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Attach the chenille pipe cleaners to the wired end.  Connect the pipe cleaners to form different lengths to hang the balls from the ceiling in a staggered pattern.  After I completed three different size balls, I decided to hang them.

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They looked rather “Whoville’ish” because of their whimsical nature and the candy cane pipe cleaners.  At this point, I decided 3 was good enough, and didn’t do the other two.  However, this set the tone of the rest of my decorations in this room.  Part of why I love to do some crafting during the holidays especially.  As you work and play, the ideas start to pop into your head!

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Hope you will have some time during or after Thanksgiving to get your craft juices going too.

Cathy Testa

P.S.  I know the balls aren’t “perfect” but I’m not Martha Stewart either.  😉

New Trophy

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Hey, I got a new trophy on my blog.  Thank you Likers!

I’m so very happy you are enjoying my posts, and your 100 clicks are appreciated.  It means so much.

As of Nov 16, 2013

As of Nov 16, 2013

And by the way, I can’t stop thinking about bows, ribbons, glitter and gold.  My mind is on my upcoming class on December 7th.  You know which one!  The class is currently full however, but if you wish to be placed on a waiting list, don’t hesitate to let me know.

And remember, Open Studio Days follow for holiday crafting.

Upcoming Holiday Class is Why!

Upcoming Holiday Class is Why!

Thank you,

Cathy Testa

Three Easy Ways to Use Mesh Ribbon for Holiday Decorating

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Project No. 1: Grape Vine Wreath with Mesh Ribbon and Decor

This is super easy to do, and no glue gun is required!  Select mesh ribbon (or Ruban en maille in French) with the colors you like and just make sure your decor colors work well with your ribbon choice.  This project can be done in less than an hour easily.

Here is what you will need:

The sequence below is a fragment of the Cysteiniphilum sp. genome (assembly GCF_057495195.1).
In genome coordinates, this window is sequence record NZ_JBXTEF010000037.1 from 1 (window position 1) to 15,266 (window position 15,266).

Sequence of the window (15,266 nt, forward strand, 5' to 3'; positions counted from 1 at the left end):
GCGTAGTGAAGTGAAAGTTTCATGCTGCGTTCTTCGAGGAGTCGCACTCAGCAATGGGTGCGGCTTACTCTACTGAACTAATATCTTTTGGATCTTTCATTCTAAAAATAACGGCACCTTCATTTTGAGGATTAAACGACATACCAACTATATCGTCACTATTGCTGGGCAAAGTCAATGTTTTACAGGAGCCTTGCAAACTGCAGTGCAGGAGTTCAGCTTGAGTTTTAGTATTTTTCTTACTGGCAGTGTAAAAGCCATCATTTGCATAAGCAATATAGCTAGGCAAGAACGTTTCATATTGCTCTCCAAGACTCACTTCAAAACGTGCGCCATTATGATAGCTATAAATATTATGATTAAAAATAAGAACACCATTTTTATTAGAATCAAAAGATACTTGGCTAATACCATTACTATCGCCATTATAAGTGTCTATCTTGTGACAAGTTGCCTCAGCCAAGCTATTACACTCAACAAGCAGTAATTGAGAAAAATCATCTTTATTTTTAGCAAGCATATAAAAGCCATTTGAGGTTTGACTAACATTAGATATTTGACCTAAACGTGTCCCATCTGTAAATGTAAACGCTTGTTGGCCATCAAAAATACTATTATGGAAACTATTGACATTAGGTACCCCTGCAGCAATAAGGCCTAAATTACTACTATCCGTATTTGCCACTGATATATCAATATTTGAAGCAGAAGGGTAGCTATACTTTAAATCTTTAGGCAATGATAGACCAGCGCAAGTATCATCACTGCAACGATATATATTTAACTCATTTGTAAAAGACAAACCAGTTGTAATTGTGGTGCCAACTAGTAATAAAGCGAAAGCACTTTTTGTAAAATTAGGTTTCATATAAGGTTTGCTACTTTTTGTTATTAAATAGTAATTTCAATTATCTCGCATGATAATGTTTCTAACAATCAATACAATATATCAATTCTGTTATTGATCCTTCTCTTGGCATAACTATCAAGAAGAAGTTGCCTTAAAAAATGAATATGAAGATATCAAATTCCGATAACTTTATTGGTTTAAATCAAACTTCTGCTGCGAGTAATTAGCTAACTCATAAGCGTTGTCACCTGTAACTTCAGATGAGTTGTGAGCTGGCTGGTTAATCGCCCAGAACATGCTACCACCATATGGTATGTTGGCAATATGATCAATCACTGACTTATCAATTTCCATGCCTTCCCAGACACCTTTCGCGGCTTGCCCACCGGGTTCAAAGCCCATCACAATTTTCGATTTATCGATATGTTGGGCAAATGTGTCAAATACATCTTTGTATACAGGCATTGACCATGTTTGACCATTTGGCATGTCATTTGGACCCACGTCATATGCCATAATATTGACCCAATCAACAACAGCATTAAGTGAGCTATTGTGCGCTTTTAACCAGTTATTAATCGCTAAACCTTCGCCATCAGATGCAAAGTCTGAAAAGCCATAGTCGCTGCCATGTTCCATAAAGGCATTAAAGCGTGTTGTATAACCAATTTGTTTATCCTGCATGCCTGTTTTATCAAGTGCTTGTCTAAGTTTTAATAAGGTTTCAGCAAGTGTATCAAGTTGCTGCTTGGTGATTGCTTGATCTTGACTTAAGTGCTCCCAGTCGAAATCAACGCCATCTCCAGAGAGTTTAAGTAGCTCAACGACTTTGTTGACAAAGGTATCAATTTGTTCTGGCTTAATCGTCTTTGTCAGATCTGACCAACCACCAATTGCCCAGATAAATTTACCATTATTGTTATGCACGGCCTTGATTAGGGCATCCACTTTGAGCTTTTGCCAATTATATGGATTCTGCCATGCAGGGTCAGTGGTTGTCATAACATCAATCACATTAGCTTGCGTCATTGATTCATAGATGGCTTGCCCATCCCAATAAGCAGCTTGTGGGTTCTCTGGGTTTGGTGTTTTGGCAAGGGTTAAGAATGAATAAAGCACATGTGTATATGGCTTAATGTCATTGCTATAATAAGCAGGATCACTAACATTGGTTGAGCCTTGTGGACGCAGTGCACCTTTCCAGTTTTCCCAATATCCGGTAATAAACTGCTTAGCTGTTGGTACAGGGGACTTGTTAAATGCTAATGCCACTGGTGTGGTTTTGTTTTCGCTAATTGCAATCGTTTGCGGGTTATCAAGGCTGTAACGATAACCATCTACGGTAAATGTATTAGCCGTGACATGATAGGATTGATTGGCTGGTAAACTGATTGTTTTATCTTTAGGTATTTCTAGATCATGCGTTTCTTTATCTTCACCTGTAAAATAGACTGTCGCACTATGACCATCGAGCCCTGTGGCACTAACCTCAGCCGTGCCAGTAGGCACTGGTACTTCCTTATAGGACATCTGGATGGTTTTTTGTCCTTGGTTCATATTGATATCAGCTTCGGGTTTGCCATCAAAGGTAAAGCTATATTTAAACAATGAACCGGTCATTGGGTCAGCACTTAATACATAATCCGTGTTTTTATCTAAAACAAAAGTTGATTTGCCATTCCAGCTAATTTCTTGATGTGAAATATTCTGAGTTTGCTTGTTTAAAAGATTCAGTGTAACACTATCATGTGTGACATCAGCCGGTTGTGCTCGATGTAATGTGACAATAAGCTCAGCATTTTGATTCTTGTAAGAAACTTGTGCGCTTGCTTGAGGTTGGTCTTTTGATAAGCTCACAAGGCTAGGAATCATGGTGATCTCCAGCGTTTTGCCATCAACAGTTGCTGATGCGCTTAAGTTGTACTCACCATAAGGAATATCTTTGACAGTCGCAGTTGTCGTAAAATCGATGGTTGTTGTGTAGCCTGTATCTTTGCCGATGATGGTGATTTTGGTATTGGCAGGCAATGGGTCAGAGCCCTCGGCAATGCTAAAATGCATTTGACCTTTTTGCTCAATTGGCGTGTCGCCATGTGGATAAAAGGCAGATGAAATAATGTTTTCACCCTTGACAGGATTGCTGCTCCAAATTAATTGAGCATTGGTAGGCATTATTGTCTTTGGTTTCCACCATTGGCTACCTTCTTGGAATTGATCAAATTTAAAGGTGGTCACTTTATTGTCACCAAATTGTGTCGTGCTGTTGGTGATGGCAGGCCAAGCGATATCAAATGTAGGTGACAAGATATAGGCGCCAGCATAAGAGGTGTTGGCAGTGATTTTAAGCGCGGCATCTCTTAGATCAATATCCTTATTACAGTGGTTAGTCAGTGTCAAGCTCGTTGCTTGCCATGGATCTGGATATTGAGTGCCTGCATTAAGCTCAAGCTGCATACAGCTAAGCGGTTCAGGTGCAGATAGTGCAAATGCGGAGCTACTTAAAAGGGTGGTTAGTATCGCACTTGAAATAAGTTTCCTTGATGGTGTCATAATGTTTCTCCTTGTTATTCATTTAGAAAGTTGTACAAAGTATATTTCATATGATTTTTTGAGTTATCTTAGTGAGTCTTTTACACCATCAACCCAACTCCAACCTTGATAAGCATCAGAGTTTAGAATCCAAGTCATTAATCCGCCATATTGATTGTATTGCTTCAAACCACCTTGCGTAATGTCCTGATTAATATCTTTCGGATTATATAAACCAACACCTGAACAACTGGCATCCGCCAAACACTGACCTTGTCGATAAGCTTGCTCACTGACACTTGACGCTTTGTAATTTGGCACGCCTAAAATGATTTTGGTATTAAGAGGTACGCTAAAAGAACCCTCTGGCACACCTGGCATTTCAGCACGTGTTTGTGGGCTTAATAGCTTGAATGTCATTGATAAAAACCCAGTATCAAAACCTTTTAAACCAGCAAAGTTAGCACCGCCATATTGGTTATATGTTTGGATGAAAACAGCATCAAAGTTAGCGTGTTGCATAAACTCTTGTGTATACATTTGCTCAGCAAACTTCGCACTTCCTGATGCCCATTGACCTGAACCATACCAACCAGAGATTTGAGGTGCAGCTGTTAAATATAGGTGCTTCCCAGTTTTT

1. One grape vine wreath (20″ size was used)
  2. 4″ and 8″ green zip ties (a.k.a, cable ties)
  3. Roll of Mesh Ribbon (20.5″ width was used).  Length is dependent on how big you want to make the puffs.
  4. Your choice of matching ornaments (holiday balls, florist picks, etc.)
  5. One large tin decor (snowman face with hat used)
  6. Sharp scissors or snips

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First step is gathering the end of your ribbon and attaching it to the wreath.  Zip ties work extremely well for this. They are strong, easy to connect, and durable.

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Once you have your starting end attached to the wreath and secured tightly by pulling the zip tie closed (left above photo), determine how big you want your puffs to be.  You will be gathering the ribbon at the next interval (right above photo), and how much you space each interval is dependent on how big you want that puff to be, or you can place your zip ties at even intervals/spacing first so you can judge before you start attaching the next puff.

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NOTE:  For the interval places you will attach the ribbon, be sure you do not pull the zip ties completely tight at each interval as you pinch and attach.  Leave a little slack because at each interval, you will attach your decor items (so you need some gap or space at the zip tie to attach the decor items after you are done.)